Additionally, the plate member 72 can have indicia 73 thereon. The plate member 72, when attached to the wristband 18 faces away from the wristband 18 wherein the indicia 73 can be viewed by others. Because the removable closure 70 is easily removable, the closure 70 can be used as a memento, different closures can be provided and used with the wristband 18. Thus, removable closures 70 having different indicia can be provided and used as a keepsake, memento, or a reward for accomplishing a goal, participating in a race, or otherwise achieving a certain level of fitness. Indicia can take various forms including wording, graphics, color schemes, textures, or other designs etc.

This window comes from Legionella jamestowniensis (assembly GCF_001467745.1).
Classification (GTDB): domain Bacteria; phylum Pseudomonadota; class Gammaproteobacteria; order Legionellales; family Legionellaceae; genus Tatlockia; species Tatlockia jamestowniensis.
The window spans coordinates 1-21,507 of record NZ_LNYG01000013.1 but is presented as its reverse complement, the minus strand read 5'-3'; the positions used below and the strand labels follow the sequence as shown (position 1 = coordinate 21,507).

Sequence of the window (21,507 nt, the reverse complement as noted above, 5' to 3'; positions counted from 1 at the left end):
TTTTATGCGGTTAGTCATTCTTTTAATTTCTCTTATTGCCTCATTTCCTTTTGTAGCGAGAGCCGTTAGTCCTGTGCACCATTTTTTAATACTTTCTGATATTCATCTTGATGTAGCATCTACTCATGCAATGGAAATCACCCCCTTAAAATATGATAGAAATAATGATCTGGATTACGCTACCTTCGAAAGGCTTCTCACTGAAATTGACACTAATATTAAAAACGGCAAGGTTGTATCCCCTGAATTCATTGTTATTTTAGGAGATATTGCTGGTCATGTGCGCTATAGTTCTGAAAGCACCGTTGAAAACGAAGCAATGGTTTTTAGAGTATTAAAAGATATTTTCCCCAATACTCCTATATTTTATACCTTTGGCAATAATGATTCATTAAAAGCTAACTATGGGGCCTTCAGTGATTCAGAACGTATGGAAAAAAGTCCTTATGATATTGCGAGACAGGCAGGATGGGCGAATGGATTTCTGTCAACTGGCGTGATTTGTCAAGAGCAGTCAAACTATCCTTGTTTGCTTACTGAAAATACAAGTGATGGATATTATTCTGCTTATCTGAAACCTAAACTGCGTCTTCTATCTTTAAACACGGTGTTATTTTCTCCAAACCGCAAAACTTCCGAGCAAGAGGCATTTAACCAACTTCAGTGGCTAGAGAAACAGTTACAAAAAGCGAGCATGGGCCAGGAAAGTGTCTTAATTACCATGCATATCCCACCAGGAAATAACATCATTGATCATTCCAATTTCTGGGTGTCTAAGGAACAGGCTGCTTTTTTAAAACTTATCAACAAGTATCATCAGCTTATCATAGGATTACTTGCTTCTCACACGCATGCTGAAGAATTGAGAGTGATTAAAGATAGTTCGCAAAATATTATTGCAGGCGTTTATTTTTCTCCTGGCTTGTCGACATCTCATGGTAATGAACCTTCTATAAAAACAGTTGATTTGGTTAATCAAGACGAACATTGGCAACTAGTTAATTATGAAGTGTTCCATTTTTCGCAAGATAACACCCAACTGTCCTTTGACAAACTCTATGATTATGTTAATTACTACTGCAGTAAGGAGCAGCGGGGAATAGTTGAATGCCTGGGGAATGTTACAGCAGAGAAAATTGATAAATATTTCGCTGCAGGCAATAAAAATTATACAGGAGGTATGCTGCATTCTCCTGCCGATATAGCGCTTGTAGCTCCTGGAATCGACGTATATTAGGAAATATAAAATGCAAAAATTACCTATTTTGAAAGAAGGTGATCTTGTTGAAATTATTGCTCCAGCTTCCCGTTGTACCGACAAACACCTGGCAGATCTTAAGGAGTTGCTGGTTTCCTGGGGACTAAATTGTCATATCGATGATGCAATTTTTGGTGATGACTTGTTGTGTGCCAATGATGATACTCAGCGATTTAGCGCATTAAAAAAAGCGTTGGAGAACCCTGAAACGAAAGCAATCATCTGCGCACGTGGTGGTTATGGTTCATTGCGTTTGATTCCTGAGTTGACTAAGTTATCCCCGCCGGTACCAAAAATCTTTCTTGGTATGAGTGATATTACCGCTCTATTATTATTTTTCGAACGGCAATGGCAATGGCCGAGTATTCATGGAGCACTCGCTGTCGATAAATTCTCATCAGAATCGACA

As discussed, the wearable device 16 is removably connected to the carrier 18. The connector 23 is inserted into the sleeve 60 of the carrier 18, and the protrusion 38 is placed into the aperture 40 of the carrier 18. The enlarged head of the protrusion abuts against the wristband 18 to retain the device 16 onto the wristband 18. This provides for a wearable device 16 that can be disconnected from the carrier 18 when desired and plugged into a computer as discussed in greater detail below. It is understood that detent structures can be provided between the connector 23 and sleeve 60 of the various different embodiments disclosed herein.